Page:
A less technical way to create timelapse videos with spherical metadata. No command line in sight (but you will need an Adobe Premiere subscription).
Though many of you emailed in asking if there was an easier way, without having to jump into an unfamiliar command line.
As you have probably already guessed from the title of this post, the answer is yes. Here’s how…
Import images to Premiere
Open Premiere Pro and go to File > Import.
In the File Browser, navigate to the folder with your image sequence.
Click on the first image file. Do not select all files. You only want to click on the first image in the sequence.
Now check on the checkbox for “image sequence”. On a Mac, you will need to click “Options” to make this checkbox visible.
Import the file.
Your image sequence has now been imported as a single video file.
You can now drag this file from the project files onto the sequence timeline.
Create the timelapse
You will likely want to modify the frame rate settings of your timelapse.
This will depend on many factors; time between source images, speed you want the timelapse to replay, and length of the timelapse.
My photos were shot at 1 frame every 2 seconds. There are 72 in total.
At a frame rate of 24 FPS (which is fairly standard in film-making) my video will be 48 time faster than it was shot (original rate was 24 frames every 48 seconds), and be 3 seconds long (72/24).
Increasing the frame rate speeds things up, lowering the framerate slows things down.
To change the framerate, click the video file on the timeline, then select Sequence > Sequence Settings. The popup has a setting allowing you to modify the framerate.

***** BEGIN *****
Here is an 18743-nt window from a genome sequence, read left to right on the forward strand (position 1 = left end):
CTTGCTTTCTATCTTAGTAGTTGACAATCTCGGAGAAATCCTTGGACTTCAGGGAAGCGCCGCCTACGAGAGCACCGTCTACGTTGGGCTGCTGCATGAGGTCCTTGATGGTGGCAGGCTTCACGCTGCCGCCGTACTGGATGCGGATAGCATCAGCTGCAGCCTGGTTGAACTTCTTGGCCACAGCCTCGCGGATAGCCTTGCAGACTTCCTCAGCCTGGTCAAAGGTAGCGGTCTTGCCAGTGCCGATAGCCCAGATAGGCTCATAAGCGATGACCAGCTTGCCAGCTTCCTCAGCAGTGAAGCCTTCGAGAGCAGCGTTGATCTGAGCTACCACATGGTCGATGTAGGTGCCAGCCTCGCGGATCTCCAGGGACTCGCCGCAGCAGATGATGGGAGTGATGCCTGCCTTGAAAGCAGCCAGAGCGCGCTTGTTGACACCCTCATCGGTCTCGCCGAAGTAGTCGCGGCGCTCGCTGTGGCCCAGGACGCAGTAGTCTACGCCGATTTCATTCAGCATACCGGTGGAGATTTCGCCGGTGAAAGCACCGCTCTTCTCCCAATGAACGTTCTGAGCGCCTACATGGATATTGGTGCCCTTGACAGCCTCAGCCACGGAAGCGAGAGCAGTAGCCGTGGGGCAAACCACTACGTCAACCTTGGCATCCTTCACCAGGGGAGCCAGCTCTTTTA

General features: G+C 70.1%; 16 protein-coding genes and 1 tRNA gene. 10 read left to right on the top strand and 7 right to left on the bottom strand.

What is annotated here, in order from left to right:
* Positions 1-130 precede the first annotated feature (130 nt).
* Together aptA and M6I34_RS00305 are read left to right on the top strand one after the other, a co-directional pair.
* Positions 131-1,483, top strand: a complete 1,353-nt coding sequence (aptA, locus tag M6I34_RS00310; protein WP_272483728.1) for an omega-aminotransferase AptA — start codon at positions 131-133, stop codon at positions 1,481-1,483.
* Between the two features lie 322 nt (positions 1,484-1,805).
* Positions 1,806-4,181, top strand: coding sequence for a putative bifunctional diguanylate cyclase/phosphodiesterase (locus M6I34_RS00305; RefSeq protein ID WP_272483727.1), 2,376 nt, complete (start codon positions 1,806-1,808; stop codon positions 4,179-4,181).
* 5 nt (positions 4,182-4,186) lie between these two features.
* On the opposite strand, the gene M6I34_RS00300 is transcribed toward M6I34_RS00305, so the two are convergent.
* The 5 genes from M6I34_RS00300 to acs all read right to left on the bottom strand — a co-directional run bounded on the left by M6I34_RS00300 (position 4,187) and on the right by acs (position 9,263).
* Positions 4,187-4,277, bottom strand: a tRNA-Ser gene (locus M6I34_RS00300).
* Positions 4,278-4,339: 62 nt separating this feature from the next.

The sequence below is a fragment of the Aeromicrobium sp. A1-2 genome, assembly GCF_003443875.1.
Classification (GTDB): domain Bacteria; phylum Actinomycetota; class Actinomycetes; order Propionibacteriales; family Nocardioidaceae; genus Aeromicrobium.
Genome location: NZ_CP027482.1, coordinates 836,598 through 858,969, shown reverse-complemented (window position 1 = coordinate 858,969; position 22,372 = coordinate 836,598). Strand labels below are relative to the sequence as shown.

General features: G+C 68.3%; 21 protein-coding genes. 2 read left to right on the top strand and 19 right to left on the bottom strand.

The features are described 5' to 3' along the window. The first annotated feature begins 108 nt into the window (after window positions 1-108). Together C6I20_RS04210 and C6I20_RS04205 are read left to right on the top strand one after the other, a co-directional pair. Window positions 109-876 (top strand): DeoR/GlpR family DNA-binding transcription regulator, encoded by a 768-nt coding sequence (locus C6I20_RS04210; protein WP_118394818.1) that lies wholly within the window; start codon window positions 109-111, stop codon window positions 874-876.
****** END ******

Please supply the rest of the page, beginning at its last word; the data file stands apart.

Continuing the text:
Export the timelapse
Select File > Export > Media
You can play around with the settings depending on how you intend to use the video. The settings described below are simple, and the ones I use to share content to video sharing platforms.
- Format: H.264
- Preset: VR Monoscopic Match Source Stereo
It’s worth playing around with the bitrate on export to suit the quality you want. Higher bitrates offer better quality, but result in larger files.
If the files imported contain correct spherical information in the metadata (GPano tags), then the “Video is VR” should be auto selected (if not, be sure to check it). This is vital to ensure the correct 360 metadata is included in the video.
Clicking Export will start the creation of the .mp4 timelapse.
A note on GPS and telemetry
This process does not create a GPS track in the video, so GPS data from original photos will be lost.
The final timelapse
And voila, the final timelapse on YouTube with full 360 video controls.
A big thank you to Brian Redmond who showed me this functionality in Premiere, and was patient with my question whilst figuring it out – thanks Brian!